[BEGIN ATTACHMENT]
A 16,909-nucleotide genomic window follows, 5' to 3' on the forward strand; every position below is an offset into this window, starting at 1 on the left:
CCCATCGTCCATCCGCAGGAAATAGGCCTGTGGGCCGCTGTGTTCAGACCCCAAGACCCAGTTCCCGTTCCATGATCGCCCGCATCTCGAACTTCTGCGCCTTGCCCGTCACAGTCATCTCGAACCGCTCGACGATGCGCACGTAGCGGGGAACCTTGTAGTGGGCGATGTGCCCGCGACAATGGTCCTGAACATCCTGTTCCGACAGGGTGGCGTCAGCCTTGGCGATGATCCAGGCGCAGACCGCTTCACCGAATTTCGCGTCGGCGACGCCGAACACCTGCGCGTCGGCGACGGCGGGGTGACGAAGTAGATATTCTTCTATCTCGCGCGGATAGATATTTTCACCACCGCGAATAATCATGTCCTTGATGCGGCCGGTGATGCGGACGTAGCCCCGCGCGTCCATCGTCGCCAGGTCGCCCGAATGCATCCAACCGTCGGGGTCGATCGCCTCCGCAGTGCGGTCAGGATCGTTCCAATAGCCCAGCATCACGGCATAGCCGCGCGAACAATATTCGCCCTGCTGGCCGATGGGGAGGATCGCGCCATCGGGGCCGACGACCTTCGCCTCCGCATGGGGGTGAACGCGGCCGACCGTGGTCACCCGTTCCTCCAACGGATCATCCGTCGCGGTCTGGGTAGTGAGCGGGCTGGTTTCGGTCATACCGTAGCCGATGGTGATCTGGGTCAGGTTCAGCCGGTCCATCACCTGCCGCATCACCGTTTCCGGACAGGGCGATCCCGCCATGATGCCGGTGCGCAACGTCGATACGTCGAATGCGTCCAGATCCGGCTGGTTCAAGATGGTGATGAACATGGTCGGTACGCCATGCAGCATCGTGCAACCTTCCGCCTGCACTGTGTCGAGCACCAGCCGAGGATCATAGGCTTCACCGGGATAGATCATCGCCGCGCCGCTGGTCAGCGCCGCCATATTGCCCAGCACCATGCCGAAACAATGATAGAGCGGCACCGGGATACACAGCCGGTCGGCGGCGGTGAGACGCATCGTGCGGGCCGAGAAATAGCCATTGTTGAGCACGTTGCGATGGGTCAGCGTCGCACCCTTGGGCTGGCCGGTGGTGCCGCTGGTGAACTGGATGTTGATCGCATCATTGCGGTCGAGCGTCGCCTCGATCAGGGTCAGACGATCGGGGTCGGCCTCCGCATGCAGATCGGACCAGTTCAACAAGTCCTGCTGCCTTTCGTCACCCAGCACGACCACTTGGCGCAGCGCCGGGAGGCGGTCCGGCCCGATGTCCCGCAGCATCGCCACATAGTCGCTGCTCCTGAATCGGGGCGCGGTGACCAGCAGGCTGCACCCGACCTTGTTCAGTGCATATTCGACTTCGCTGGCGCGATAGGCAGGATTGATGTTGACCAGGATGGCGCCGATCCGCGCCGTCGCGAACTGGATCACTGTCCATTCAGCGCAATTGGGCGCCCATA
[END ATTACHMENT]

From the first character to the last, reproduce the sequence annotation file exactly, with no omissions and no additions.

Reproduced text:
A 16,909-nucleotide genomic window follows, 5' to 3' on the forward strand; every position below is an offset into this window, starting at 1 on the left:
CCCATCGTCCATCCGCAGGAAATAGGCCTGTGGGCCGCTGTGTTCAGACCCCAAGACCCAGTTCCCGTTCCATGATCGCCCGCATCTCGAACTTCTGCGCCTTGCCCGTCACAGTCATCTCGAACCGCTCGACGATGCGCACGTAGCGGGGAACCTTGTAGTGGGCGATGTGCCCGCGACAATGGTCCTGAACATCCTGTTCCGACAGGGTGGCGTCAGCCTTGGCGATGATCCAGGCGCAGACCGCTTCACCGAATTTCGCGTCGGCGACGCCGAACACCTGCGCGTCGGCGACGGCGGGGTGACGAAGTAGATATTCTTCTATCTCGCGCGGATAGATATTTTCACCACCGCGAATAATCATGTCCTTGATGCGGCCGGTGATGCGGACGTAGCCCCGCGCGTCCATCGTCGCCAGGTCGCCCGAATGCATCCAACCGTCGGGGTCGATCGCCTCCGCAGTGCGGTCAGGATCGTTCCAATAGCCCAGCATCACGGCATAGCCGCGCGAACAATATTCGCCCTGCTGGCCGATGGGGAGGATCGCGCCATCGGGGCCGACGACCTTCGCCTCCGCATGGGGGTGAACGCGGCCGACCGTGGTCACCCGTTCCTCCAACGGATCATCCGTCGCGGTCTGGGTAGTGAGCGGGCTGGTTTCGGTCATACCGTAGCCGATGGTGATCTGGGTCAGGTTCAGCCGGTCCATCACCTGCCGCATCACCGTTTCCGGACAGGGCGATCCCGCCATGATGCCGGTGCGCAACGTCGATACGTCGAATGCGTCCAGATCCGGCTGGTTCAAGATGGTGATGAACATGGTCGGTACGCCATGCAGCATCGTGCAACCTTCCGCCTGCACTGTGTCGAGCACCAGCCGAGGATCATAGGCTTCACCGGGATAGATCATCGCCGCGCCGCTGGTCAGCGCCGCCATATTGCCCAGCACCATGCCGAAACAATGATAGAGCGGCACCGGGATACACAGCCGGTCGGCGGCGGTGAGACGCATCGTGCGGGCCGAGAAATAGCCATTGTTGAGCACGTTGCGATGGGTCAGCGTCGCACCCTTGGGCTGGCCGGTGGTGCCGCTGGTGAACTGGATGTTGATCGCATCATTGCGGTCGAGCGTCGCCTCGATCAGGGTCAGACGATCGGGGTCGGCCTCCGCATGCAGATCGGACCAGTTCAACAAGTCCTGCTGCCTTTCGTCACCCAGCACGACCACTTGGCGCAGCGCCGGGAGGCGGTCCGGCCCGATGTCCCGCAGCATCGCCACATAGTCGCTGCTCCTGAATCGGGGCGCGGTGACCAGCAGGCTGCACCCGACCTTGTTCAGTGCATATTCGACTTCGCTGGCGCGATAGGCAGGATTGATGTTGACCAGGATGGCGCCGATCCGCGCCGTCGCGAACTGGATCACTGTCCATTCAGCGCAATTGGGCGCCCATA